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Sunday, December 11, 2011

Borscht. Not as thought.

As some of you may know, I'm smack dab in the middle of Finals week. I just finished my Garde Manger practical final and written exam, and now it is onto my Classical European cuisine class, where I have drawn "Eastern European" as my Final. So what does this mean for your Wannabe Gourmande? It means that on Wednesday I must prepare:

  1. A pot of Borscht
  2. Beef Stroganoff
  3. Spaetzle
  4. A mystery vegetable, which I will only find the identity of the day of the exam, prepared in an Eastern European fashion of cooking

How fun for me, right? And it's fun for you, because you get to learn while I'm learning. Also I figured out that the best way for me to study is to write and re-write it down. But what's the point of writing if nobody else is going to read it?

According to Wikipedia.com, Borscht is defined as a soup of Ukranian origin, that is made of beets as its main ingredient. According to UrbanDictionary.com...well, let's not go there. The point is that borscht is kind of this iconic dish that we think of when we hear "Russian cuisine" that we have little to know real knowledge about. It has just always been the first thing I think of when I think of what Russians eat... That, or wolf milk. (I have no idea if Russians drink wolf milk. It just seems funny enough to be true.)

I remember the first time I even heard the word 'borscht' was when I was, like, six or seven and watching that episode of "Rugrats" where Chucky got sprayed by a skunk and the only thing that worked was bathing in Borscht. Gross, but effective, apparently.

Never thought Russian food could be tasty, did you, you anti-Marxist jerk?
Borscht can be served hot or cold. The hot variety is the kind that we prepared in class last week(pictured here). It is almost always made of beet broth(beets boiled in chicken stock, in our case) and had a bunch of starchy veggies like potatoes. Traditionally it's garnished with sour cream, which is kind of weird to me, but whatever.

The cold variety is, apparently, a big staple in many culinary traditions, including Ukranian, Latvian, Polish and Lithuanian cuisines. (I have to say that this doesn't phase me much, considering I don't even know where Lithuania is.)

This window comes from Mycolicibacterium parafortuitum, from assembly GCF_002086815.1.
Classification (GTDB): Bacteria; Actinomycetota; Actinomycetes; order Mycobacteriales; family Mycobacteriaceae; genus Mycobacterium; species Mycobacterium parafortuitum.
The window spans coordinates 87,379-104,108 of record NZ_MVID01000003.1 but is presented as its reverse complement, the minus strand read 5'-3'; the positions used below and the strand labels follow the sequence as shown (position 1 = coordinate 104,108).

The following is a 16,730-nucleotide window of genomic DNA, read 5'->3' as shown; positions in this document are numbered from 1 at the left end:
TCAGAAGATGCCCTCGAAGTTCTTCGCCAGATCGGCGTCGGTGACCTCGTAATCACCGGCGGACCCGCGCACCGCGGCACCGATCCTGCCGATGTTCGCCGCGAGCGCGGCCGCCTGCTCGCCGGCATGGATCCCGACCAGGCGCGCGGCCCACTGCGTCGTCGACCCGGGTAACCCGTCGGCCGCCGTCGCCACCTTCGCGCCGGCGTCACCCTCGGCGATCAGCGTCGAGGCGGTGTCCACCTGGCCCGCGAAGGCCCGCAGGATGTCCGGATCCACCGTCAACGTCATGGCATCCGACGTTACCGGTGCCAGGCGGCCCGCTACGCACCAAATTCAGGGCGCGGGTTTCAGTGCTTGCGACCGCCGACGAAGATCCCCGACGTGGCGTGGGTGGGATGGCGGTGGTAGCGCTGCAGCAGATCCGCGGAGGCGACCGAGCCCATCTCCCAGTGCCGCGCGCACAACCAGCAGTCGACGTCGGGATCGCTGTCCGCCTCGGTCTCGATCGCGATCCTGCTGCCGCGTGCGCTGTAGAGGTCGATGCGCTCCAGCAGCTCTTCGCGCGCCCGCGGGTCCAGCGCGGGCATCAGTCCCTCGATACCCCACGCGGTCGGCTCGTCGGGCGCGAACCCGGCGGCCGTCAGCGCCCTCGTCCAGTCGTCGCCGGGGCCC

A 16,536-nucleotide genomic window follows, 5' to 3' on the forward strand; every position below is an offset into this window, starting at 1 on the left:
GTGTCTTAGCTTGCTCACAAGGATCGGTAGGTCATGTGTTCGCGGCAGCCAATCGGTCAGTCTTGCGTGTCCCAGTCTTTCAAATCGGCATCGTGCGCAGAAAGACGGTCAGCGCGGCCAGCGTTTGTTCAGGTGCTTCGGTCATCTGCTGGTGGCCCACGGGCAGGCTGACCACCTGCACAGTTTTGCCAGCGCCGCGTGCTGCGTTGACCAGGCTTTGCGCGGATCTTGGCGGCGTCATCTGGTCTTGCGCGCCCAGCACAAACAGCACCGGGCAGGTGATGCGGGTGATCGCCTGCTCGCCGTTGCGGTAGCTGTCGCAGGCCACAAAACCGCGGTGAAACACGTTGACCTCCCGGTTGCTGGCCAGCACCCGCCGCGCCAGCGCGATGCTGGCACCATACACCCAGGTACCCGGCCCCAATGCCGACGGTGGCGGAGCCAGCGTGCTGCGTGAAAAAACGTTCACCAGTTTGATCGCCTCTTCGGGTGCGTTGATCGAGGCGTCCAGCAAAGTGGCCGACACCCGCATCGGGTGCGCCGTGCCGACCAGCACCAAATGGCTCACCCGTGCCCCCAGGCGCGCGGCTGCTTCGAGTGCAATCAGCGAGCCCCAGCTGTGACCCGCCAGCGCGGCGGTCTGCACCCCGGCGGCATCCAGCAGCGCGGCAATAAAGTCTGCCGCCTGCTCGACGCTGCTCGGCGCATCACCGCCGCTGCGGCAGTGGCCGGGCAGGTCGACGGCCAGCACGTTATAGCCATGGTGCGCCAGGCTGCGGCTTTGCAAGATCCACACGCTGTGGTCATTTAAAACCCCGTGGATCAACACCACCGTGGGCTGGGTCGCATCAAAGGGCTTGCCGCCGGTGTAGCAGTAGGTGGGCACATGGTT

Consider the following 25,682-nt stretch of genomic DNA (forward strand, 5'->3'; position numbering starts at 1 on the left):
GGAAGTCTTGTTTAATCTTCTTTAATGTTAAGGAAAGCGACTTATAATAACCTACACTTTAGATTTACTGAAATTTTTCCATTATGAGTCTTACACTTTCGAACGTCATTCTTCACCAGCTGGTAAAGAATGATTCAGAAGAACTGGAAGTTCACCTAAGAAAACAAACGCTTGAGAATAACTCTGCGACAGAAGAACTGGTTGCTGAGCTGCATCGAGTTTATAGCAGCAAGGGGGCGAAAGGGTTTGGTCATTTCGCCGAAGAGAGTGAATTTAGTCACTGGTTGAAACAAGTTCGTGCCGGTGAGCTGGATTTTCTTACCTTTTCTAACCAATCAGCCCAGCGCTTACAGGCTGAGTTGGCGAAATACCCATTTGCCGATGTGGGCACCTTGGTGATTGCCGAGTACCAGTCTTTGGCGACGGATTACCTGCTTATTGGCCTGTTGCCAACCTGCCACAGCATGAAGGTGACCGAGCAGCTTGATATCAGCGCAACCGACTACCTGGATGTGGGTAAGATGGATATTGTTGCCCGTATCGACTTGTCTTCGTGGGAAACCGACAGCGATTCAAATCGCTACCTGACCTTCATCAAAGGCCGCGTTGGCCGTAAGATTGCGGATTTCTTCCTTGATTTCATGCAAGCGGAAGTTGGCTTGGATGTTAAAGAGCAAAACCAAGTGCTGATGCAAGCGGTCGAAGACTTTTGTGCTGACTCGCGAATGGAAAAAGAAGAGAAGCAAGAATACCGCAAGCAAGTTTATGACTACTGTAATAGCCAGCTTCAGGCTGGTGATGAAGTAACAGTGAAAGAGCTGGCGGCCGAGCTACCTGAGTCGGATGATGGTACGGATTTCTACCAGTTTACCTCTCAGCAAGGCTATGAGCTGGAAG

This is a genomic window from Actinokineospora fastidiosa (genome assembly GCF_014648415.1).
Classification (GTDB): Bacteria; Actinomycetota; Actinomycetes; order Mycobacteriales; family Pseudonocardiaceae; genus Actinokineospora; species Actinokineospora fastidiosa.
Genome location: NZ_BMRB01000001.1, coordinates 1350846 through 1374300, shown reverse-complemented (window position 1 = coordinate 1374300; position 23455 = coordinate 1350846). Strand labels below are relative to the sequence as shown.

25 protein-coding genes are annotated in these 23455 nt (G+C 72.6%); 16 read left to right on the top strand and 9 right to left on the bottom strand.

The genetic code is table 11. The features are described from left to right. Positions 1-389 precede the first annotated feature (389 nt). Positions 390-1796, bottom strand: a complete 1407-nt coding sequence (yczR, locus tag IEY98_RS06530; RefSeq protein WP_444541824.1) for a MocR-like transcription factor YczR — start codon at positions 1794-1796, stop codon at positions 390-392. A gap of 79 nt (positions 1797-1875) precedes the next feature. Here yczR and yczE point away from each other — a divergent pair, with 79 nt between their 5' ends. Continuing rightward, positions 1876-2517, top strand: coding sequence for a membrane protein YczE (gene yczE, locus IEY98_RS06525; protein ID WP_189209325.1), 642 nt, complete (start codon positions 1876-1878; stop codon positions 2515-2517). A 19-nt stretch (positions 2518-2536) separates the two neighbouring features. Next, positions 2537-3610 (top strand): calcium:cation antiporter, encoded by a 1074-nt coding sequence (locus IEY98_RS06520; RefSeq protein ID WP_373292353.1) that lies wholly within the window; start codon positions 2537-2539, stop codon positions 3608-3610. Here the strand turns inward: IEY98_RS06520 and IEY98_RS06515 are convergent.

The preparation for the cold stuff involves mostly young beets being cooked together with their leaves(when available) and, when cooled, they are stirred up with sour cream, yogurt, or soured milk, depending on the region. A garnish happens with more sour cream and some dill, and some more raw, chopped veggies like cucumbers are added, along with some chopped, hard-boiled egg. So kind of like an Eastern European gazpacho, in a way? Only instead of being emulsified with olive oil, you use dairy. And there's no bread. Kinda.

What was I talking about again?

Anyway, Borscht is awesome. I found lots of fun recipes via Bing.com(best search engine EVAR), and it just so happens that Epicurious.com has a great selection of recipes for this tasty dish. Here's the recipe for the Borscht we prepared in class:

  • 1 Tbsp butter
  • 1 oz bacon, 1/4" dice
  • 4 oz onion, diced
  • 1 crushed, minced garlic clove
  • 1/2 cup celery, diced
  • 1/2 cup carrots, diced
  • 2 cups beets, peeled and diced
  • 2 Tbsp red wine vinegar
  • 1/2 tsp sugar
  • 1 cup crushed tomatoes, canned
  • 4 cups chicken or beef stock
  • 1 cup green cabbage, shredded
  • 1/2 cup potatoes, peeled and diced
  • 2 sprigs parsley
  • 1 bay leaf
  • Sour cream and Dill for garnish
  1. Melt butter over medium heat and render the bacon; do not brown.
  2. Add the onions and cook 3 minutes. Add the garlic and cook 2 minutes until both are translucent. Add the celery and carrots, and cook another 3 minutes.
  3. Stir in th ebeets, red wine vinegar, sugar, tomatoes, 1 tsp of salt and a dash of pepper. Add 1 cup of the stock and simmer, covered, for 15 to 20 minutes.
  4. Add the remaining stock, cabbage and potatoes and bring to a boil. Reduce heat, submerge the parsley and bay leaf and simmer, partially covered, til the potatoes and cabbage are tender, but still retain their shape.
  5. Serve with a dollop of sour cream and a touch of dill on top as a garnish.
Have fun with it. And serve with a Russian accent.


  1. my family background is 'Russian' - ala lithuania and hungary - but KOSHER. So, anything made by my family never mixed daily with meat and certain contained no bacon.

    where are those recipes?? oh for some of my mom's kishka, which casing took her 1/2 a day to prepare before stuffing!

    1. Hello, friend!

      This can be done just as well without bacon. If you do want a smoky flavor, however - here's what I suggest:

      Get a BIG iron pot with a lid and turn the heat on high. Toast juniper berries, allspice berries, and dried cherrywood until they are smoking hot. Add raw, unpeeled beets, and cover them with the lid. Cook in a 375 degree oven for 60 minutes. Turn off the heat and let sit in the oven for another 60 minutes. Peel the beets and do the recipe as usual without the bacon! I hope this helps!